Exactly. suzuki or not, the justy had no turbo EA-82...

 

a simple poll is far from demonstrative that it is impossible.. it merely indicates what many people are finding out.. you need to build an engine out of top-notch blocks and heads... SPECIFICALLY with power in mind, as opposed to just slapping together what youve got laying around. Should you choose to simply "assemble" a high comp turbo motor, chances are longevity will be short, unfortunately.

 

There were two or three people, one in particular I recall, who were trying to do just this.. One person whose name totally escpaes me went through two or three new blocks before one was not defective in some way, but I can't even remember the username to search for it, :-\

 

Thats not to say they aint fun while they last..

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Phil: Any idea what happened with Noss's wagon? Has the new owner had any bad luck with it yet?

 

Personally, I think high compression Turbo motors are evil.

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Hi guys:

 

As you all may recall I built a high comp turbo engine mid last year. I started with a brand new, not rebuilt engine. Yes, completely new engine straight from japan. Then I swapped out the pistons and dropped it into my car. I'm probably going on seven months now and the engine has not given me a single hiccup. I am getting ready to put an oil cooler on it, but I will wait until it warms up a little. I do not beat the engine because I built the baby for better low end torque while off roading. It does a nice job for me and I can keep you all updated. If it blows I'll definitely let you know what happened. I'm also running stock boost from the turbo.

 

I like the better throttle response and low end, but I'm not looking to make any super times.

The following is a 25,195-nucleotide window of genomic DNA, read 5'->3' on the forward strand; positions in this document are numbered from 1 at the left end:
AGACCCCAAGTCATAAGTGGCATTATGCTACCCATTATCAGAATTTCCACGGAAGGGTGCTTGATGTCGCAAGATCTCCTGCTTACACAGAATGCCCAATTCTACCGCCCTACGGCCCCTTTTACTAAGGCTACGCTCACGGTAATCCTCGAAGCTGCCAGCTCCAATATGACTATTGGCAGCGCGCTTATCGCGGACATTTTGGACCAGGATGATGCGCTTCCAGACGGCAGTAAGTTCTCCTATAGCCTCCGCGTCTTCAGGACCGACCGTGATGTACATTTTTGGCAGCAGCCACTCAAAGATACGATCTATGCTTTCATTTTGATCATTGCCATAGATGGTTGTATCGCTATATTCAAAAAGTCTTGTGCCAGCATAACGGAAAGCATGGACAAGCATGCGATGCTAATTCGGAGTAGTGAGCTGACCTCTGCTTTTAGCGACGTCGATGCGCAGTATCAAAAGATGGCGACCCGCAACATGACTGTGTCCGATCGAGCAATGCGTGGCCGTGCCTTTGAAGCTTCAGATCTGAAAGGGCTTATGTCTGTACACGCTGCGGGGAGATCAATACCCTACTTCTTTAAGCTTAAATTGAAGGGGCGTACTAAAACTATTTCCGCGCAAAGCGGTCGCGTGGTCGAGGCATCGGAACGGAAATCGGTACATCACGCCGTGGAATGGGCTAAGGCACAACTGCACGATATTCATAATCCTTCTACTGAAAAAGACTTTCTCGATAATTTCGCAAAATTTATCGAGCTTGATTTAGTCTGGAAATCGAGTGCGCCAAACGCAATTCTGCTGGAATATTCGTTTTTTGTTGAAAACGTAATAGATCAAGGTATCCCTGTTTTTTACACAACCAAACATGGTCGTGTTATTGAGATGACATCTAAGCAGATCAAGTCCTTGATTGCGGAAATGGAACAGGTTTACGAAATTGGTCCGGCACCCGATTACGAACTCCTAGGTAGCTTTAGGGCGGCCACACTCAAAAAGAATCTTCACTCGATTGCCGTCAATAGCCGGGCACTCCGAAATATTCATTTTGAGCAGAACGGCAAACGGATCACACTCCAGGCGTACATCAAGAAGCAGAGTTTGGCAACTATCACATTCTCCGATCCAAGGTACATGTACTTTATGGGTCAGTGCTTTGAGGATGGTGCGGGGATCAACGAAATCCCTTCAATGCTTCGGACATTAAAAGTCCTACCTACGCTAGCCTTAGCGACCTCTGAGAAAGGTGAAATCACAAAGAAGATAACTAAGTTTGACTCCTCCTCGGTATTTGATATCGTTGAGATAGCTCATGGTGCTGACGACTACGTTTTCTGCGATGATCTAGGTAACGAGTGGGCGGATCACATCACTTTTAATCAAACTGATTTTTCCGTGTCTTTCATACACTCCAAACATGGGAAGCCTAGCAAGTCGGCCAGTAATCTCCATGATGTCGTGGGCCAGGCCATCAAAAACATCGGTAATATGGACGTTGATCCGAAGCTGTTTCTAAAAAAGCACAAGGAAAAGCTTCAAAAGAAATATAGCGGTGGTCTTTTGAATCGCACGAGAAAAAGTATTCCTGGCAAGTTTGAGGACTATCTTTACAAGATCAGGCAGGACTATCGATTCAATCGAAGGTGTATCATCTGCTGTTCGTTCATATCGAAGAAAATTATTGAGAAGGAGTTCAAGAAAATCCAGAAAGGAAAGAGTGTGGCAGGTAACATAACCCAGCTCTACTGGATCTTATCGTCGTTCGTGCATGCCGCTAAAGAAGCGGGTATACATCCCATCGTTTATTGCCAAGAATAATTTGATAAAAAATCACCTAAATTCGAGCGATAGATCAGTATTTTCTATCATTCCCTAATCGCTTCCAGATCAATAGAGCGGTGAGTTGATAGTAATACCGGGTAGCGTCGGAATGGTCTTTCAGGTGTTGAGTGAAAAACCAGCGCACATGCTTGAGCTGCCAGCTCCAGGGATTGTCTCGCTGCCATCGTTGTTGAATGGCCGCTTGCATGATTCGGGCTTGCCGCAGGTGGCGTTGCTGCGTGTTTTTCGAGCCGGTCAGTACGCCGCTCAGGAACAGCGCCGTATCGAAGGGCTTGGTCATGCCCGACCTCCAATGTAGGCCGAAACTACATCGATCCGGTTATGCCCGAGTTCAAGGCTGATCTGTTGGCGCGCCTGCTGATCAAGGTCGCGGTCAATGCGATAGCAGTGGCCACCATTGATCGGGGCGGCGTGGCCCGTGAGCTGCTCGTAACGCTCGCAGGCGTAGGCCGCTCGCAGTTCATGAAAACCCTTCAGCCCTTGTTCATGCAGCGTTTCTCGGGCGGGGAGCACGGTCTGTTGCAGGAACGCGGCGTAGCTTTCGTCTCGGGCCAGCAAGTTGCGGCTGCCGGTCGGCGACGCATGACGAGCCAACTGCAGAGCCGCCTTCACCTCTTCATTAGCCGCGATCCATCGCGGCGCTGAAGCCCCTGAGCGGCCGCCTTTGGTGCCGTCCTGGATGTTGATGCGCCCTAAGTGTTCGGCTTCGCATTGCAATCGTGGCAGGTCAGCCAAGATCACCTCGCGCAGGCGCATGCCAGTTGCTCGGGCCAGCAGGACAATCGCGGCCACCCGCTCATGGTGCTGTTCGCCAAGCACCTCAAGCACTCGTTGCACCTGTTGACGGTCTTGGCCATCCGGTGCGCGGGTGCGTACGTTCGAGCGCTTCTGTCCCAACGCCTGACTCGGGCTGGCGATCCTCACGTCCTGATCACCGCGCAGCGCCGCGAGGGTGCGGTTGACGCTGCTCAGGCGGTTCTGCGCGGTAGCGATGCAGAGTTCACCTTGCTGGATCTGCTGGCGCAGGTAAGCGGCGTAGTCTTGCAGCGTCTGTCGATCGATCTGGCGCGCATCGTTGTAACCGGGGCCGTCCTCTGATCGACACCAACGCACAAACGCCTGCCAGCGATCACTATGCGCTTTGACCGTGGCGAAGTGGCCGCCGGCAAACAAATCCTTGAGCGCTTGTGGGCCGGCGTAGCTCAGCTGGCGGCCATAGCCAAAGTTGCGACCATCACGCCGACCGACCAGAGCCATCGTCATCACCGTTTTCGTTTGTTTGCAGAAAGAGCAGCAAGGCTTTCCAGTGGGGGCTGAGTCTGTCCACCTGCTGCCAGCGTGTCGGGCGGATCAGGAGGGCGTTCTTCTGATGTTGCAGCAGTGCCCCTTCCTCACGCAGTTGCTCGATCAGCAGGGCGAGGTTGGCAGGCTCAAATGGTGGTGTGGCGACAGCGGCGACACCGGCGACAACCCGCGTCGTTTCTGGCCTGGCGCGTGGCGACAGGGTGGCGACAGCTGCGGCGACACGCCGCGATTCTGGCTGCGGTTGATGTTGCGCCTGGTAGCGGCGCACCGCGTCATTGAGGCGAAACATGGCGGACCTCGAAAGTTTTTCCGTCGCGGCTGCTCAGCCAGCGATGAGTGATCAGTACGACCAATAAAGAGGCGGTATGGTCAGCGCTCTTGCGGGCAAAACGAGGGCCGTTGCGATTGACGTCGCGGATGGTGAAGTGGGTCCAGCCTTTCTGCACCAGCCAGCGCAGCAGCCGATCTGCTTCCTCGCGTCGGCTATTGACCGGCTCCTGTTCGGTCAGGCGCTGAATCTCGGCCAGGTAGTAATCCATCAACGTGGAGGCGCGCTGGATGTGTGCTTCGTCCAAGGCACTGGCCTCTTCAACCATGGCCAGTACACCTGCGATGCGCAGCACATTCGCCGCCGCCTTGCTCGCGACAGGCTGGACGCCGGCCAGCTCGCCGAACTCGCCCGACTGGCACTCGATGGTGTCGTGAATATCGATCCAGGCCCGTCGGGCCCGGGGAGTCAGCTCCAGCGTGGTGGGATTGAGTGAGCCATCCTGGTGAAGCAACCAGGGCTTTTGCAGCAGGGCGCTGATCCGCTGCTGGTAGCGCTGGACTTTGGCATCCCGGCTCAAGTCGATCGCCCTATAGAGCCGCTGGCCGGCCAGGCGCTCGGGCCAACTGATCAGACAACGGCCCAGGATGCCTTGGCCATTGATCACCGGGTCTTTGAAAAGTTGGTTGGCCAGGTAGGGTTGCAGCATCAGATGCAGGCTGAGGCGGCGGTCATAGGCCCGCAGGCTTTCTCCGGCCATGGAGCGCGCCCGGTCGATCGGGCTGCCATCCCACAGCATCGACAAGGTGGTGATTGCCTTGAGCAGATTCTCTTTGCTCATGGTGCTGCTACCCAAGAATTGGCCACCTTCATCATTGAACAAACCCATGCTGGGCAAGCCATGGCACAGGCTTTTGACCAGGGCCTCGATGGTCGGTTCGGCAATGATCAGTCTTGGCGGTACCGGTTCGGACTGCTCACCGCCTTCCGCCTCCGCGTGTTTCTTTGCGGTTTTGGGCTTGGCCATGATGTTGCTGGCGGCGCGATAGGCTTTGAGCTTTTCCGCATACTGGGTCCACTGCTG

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I vote A C and G

 

I lost the rings in one cylinder so I swapped a carbed block from the junkyard. It wasnt the greatest. It had 146k I think. It lasted a couple trips to town on stock boost. About a week later I gave it 12 pounds and went for a freeway run. Got finished and it ran like crap. Not wanting to deal with it i just keep driving. I dont think it has been six months yet. It still ran a 15.6. I beat two 5.0s and a 4.6 from a roll 2 weeks ago. Being slow is annoying so im going to put rings in my old block with turbo pistons. No more of this high compression crap. Well maybe with stock boost it would be alright on something im not going to hotrod around all the time.

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I'm going to try installing some carby pistons in my EA81T at some point. I think it will hold up better than the EA82s.

 

I thought the ring lands were deepest on the ea82 pistons????? i may be wrong, but i thought id say something.

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I'll choose F. I just found a lead on a fully rebuilt MPFI EA82. With proper fuel management, this car should last for a while. I'll keep everyone updated.

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I'm thinking of going the high compression route simply because the Turbo pistons are very hard to find. The machine shop thats got my engine right now can't get me a new set. Standard size or otherwise. Does anyone know where to find a set of .030 over 7.7 pistons? Anyone ever tried milling out a little of the 9:1 carb pistons to make a 8.x?

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It's straight Subaru. There's no Suzuki in the *real* Justy. Later on they may have used the name, but it's not even close in design. The suzuki 1.0 Liter engine was a SOHC, 6 valve. The Justy uses a 1.2 (or 1.0 JDM) SOHC, 9 valve arrangment. It's a bit more powerful as well due to it's higher performance valve setup.

 

GD

 

 

question.....the justy was a 3 cyl correct? how were the valves arrenged per cylinder and is it a flat 3? and how would that work.....wouldn't the engine be unbalanced?

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question.....the justy was a 3 cyl correct? how were the valves arrenged per cylinder and is it a flat 3? and how would that work.....wouldn't the engine be unbalanced?